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MI Could Benefit from Huge Public-Lands Bill in U.S. House

Ludington State Park is one of thousands of places to play in Michigan that have been funded in part by the Land and Water Conservation Fund. (Rudy Balasko/Michigan DNR)
Ludington State Park is one of thousands of places to play in Michigan that have been funded in part by the Land and Water Conservation Fund. (Rudy Balasko/Michigan DNR)
February 22, 2019

LANSING, Mich. - Hundreds of Michigan parks, beaches, campgrounds, piers, public pools and wilderness areas have been created or improved through the Land and Water Conservation Fund. The program could be extended permanently if a huge public-lands package in Congress becomes law.

The Natural Resources Management Act already passed the Senate overwhelmingly and is expected to get a vote in the House next week.

Over more than 50 years, Michigan has received $329 million in funding from the LWCF. Jason Meekhof, Upper Great Lakes chapter coordinator for Backcountry Hunters and Anglers, said the program touches every Michigander.

"We all spend our summers in some way connected to the water, whether it's on a boat, or going to the beach. Fall is oftentimes filled with hunting and angling. The outdoors is one of the reasons you live in Michigan," he said. "LWCF helps to make sure that that is available for everyone."

Congress let the fund lapse in September. It spends no taxpayer dollars, instead using revenues from offshore oil and gas leases in federal waters. Many of the most popular parks in Michigan have benefited, including Petoskey, Holland and Ludington state parks.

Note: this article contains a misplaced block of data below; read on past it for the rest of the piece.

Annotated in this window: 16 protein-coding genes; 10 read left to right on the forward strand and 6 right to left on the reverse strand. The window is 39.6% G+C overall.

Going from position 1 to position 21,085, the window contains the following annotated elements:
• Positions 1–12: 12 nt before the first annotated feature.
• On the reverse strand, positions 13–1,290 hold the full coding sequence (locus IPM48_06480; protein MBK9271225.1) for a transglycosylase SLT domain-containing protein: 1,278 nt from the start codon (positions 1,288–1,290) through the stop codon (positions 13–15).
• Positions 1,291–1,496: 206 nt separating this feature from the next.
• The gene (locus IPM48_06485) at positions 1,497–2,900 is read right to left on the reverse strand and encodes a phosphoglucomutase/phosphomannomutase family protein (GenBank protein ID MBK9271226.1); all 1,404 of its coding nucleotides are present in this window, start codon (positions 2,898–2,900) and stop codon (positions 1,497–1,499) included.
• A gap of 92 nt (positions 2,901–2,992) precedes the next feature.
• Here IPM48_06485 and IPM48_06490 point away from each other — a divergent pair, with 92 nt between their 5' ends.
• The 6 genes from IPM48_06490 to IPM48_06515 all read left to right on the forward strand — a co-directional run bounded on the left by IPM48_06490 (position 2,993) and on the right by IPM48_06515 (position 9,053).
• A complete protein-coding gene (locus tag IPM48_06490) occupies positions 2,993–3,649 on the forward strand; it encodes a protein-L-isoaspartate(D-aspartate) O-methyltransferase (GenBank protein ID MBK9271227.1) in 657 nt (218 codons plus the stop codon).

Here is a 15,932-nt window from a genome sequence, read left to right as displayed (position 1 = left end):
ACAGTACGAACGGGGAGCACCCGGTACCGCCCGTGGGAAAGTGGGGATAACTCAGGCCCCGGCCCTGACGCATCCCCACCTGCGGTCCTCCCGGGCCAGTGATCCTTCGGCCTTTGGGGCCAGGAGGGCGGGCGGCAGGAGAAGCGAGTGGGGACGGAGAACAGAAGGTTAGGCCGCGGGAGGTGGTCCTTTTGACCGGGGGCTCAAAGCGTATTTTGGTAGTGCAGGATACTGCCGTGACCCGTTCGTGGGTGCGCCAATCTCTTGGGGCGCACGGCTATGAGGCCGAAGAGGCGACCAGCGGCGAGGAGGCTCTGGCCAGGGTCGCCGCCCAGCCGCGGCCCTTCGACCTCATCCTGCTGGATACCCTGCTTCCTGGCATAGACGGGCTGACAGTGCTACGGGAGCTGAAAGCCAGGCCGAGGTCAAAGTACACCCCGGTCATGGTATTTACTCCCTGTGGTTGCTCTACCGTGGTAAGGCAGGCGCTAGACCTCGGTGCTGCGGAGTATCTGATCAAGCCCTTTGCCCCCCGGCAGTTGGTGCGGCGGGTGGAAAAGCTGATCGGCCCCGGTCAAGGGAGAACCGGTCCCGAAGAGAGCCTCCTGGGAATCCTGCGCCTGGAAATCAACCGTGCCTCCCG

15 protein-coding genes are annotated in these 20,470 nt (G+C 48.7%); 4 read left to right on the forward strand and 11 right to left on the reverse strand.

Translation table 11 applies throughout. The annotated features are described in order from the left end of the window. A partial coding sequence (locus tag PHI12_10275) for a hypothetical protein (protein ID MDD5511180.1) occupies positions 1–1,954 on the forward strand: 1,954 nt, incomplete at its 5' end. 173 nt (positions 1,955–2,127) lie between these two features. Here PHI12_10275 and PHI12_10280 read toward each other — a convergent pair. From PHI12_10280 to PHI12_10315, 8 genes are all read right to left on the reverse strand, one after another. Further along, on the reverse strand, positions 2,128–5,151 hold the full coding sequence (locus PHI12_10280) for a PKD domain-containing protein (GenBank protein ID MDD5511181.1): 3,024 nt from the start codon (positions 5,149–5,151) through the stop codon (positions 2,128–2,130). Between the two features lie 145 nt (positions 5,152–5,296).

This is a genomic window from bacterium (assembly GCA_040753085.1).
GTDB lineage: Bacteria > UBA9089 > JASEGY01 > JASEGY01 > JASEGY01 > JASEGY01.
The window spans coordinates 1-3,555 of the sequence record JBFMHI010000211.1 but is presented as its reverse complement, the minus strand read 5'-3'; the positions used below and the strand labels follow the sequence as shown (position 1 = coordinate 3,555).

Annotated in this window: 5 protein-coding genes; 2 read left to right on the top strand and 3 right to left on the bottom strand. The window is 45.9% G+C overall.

Since its inception, the fund has directed $8.2 billion to support public lands nationwide. Tracy Stone-Manning, the National Wildlife Federation's vice president for public lands, noted that this is a bipartisan issue since everyone wants to preserve the nation's heritage.

"You can argue, rightfully, that our country would look really different if we hadn't had this program," she said, "if, 50 years ago, Congress didn't have enough foresight to say, 'Hey, hold on a second. We need to make sure that Americans get outside and enjoy the outdoors.' And that has made our country a better place."

The bill also aims to support the thriving outdoor-recreation economy, which in Michigan generates more than $26 billion a year and supports 232,000 jobs.

Suzanne Potter, Public News Service - MI